Your editor will really appreciate it if you send them your manuscript in one file rather than breaking it down by chapters. The macros mentioned above have the potential to ensure consistency – but can only do it across one file. By putting all of your novel in one document, you are helping the editor to help you.


Make your novel easy on the eye!

Black text on a white background is the standard way of presenting a novel - and anything else may be off-putting for the reader.

You might have an excellent creative reason for using a colourful combination. The risk is that an editor finds it so distracting that they do not persevere long enough to find out what it is.


Plain and simple font – not like this!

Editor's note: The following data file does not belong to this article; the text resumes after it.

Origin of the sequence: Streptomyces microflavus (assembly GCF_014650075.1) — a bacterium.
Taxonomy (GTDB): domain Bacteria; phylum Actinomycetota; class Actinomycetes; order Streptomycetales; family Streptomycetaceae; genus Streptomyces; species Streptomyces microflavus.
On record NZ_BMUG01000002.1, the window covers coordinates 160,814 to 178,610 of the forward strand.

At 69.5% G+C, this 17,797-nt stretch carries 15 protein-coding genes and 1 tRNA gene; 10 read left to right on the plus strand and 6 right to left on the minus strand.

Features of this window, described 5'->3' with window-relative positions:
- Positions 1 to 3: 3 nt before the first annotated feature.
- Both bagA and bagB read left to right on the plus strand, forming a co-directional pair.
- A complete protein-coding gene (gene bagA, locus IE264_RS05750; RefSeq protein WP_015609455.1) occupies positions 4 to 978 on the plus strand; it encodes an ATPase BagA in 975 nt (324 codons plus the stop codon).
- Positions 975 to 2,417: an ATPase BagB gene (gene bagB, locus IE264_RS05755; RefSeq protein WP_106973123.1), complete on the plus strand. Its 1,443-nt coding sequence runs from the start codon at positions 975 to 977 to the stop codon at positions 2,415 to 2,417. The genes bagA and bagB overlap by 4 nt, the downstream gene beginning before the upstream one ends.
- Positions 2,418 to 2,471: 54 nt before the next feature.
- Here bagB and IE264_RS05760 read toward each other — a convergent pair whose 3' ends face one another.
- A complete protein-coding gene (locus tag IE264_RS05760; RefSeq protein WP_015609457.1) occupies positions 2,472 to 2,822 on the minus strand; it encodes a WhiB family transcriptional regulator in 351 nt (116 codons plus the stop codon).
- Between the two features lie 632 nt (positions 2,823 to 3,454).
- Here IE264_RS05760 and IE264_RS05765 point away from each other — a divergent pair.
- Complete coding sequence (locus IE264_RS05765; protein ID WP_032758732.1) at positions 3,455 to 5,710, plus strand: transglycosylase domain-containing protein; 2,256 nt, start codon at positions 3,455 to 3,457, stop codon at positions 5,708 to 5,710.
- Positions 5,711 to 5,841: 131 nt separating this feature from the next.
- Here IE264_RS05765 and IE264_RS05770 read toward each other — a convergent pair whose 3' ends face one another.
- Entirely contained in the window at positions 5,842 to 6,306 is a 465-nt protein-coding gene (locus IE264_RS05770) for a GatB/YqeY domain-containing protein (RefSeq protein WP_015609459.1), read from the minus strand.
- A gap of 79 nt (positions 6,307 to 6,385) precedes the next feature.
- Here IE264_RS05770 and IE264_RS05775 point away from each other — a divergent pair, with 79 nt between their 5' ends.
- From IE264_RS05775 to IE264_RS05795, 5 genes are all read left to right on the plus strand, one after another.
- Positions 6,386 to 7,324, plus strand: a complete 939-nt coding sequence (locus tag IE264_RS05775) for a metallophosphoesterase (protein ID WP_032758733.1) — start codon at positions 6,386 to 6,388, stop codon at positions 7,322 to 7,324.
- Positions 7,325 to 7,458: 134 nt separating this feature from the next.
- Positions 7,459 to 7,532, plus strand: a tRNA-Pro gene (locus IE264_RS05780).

As with colour choice, opting for a font that is easy to read will help ensure you make an early good impression on whoever’s reading it.

Fonts such as Times New Roman, Ariel and Calibri all make for an easy read and should prevent your editor having to pay an urgent visit to Specsavers!

The way to make your work stand out is through the strength of your writing – intriguing plot, compelling characters, sharp dialogue – rather than by superficial means such as colour and font.

I hope that’s all clear!

Rogue spacing in your novel

A common error even among seasoned writers is inadvertently including some extra spaces between words. When you’re engrossed in what you’re writing, it’s easy to accidently press the space bar twice and this kind of subtle error can be hard to spot.

Luckily this is an easy problem to fix – as long as you have followed my advice and written in a Word document!